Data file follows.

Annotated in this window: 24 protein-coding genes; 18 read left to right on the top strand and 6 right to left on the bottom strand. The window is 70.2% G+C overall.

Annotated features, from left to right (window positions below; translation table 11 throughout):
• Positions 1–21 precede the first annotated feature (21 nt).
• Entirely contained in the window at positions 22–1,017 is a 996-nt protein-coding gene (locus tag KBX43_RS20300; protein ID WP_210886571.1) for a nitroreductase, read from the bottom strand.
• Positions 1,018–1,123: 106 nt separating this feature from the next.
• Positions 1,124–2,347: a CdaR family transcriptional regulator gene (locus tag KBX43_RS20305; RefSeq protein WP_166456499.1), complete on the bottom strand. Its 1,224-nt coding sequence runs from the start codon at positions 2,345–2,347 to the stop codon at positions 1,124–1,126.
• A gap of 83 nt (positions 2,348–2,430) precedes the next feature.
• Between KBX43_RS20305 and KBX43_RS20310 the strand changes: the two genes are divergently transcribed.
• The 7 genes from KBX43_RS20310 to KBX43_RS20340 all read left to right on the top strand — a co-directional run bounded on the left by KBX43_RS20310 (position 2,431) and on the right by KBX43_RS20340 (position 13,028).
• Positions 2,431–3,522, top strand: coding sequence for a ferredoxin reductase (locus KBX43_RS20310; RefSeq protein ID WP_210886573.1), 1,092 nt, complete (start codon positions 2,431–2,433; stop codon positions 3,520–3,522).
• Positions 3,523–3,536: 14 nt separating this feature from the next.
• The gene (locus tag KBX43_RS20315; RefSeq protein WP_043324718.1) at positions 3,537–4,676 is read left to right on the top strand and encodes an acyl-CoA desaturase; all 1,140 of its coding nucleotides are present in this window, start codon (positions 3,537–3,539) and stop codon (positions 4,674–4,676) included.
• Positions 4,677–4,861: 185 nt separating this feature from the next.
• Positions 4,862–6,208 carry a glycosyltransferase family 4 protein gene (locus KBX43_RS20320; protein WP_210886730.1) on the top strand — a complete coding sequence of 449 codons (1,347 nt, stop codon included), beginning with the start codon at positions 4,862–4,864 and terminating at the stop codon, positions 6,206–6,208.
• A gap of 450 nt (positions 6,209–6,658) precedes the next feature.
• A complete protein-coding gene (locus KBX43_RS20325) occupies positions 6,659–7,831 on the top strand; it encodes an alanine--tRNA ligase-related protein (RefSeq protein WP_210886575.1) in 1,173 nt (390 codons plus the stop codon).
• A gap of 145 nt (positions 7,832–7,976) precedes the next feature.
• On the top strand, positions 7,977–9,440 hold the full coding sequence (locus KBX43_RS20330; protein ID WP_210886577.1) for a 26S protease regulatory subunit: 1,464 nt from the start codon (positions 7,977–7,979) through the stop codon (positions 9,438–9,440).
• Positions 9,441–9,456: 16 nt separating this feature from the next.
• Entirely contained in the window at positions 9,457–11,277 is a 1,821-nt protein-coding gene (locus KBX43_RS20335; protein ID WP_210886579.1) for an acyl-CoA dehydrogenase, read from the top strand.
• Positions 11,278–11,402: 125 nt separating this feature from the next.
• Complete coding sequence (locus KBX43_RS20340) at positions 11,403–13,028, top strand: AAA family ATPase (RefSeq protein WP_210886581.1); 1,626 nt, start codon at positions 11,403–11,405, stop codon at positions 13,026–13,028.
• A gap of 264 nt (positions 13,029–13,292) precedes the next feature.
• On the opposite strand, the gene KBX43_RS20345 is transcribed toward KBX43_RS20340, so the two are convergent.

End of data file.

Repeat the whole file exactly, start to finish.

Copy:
Annotated in this window: 24 protein-coding genes; 18 read left to right on the top strand and 6 right to left on the bottom strand. The window is 70.2% G+C overall.

Annotated features, from left to right (window positions below; translation table 11 throughout):
• Positions 1–21 precede the first annotated feature (21 nt).
• Entirely contained in the window at positions 22–1,017 is a 996-nt protein-coding gene (locus tag KBX43_RS20300; protein ID WP_210886571.1) for a nitroreductase, read from the bottom strand.
• Positions 1,018–1,123: 106 nt separating this feature from the next.
• Positions 1,124–2,347: a CdaR family transcriptional regulator gene (locus tag KBX43_RS20305; RefSeq protein WP_166456499.1), complete on the bottom strand. Its 1,224-nt coding sequence runs from the start codon at positions 2,345–2,347 to the stop codon at positions 1,124–1,126.
• A gap of 83 nt (positions 2,348–2,430) precedes the next feature.
• Between KBX43_RS20305 and KBX43_RS20310 the strand changes: the two genes are divergently transcribed.
• The 7 genes from KBX43_RS20310 to KBX43_RS20340 all read left to right on the top strand — a co-directional run bounded on the left by KBX43_RS20310 (position 2,431) and on the right by KBX43_RS20340 (position 13,028).
• Positions 2,431–3,522, top strand: coding sequence for a ferredoxin reductase (locus KBX43_RS20310; RefSeq protein ID WP_210886573.1), 1,092 nt, complete (start codon positions 2,431–2,433; stop codon positions 3,520–3,522).
• Positions 3,523–3,536: 14 nt separating this feature from the next.
• The gene (locus tag KBX43_RS20315; RefSeq protein WP_043324718.1) at positions 3,537–4,676 is read left to right on the top strand and encodes an acyl-CoA desaturase; all 1,140 of its coding nucleotides are present in this window, start codon (positions 3,537–3,539) and stop codon (positions 4,674–4,676) included.
• Positions 4,677–4,861: 185 nt separating this feature from the next.
• Positions 4,862–6,208 carry a glycosyltransferase family 4 protein gene (locus KBX43_RS20320; protein WP_210886730.1) on the top strand — a complete coding sequence of 449 codons (1,347 nt, stop codon included), beginning with the start codon at positions 4,862–4,864 and terminating at the stop codon, positions 6,206–6,208.
• A gap of 450 nt (positions 6,209–6,658) precedes the next feature.
• A complete protein-coding gene (locus KBX43_RS20325) occupies positions 6,659–7,831 on the top strand; it encodes an alanine--tRNA ligase-related protein (RefSeq protein WP_210886575.1) in 1,173 nt (390 codons plus the stop codon).
• A gap of 145 nt (positions 7,832–7,976) precedes the next feature.
• On the top strand, positions 7,977–9,440 hold the full coding sequence (locus KBX43_RS20330; protein ID WP_210886577.1) for a 26S protease regulatory subunit: 1,464 nt from the start codon (positions 7,977–7,979) through the stop codon (positions 9,438–9,440).
• Positions 9,441–9,456: 16 nt separating this feature from the next.
• Entirely contained in the window at positions 9,457–11,277 is a 1,821-nt protein-coding gene (locus KBX43_RS20335; protein ID WP_210886579.1) for an acyl-CoA dehydrogenase, read from the top strand.
• Positions 11,278–11,402: 125 nt separating this feature from the next.
• Complete coding sequence (locus KBX43_RS20340) at positions 11,403–13,028, top strand: AAA family ATPase (RefSeq protein WP_210886581.1); 1,626 nt, start codon at positions 11,403–11,405, stop codon at positions 13,026–13,028.
• A gap of 264 nt (positions 13,029–13,292) precedes the next feature.
• On the opposite strand, the gene KBX43_RS20345 is transcribed toward KBX43_RS20340, so the two are convergent.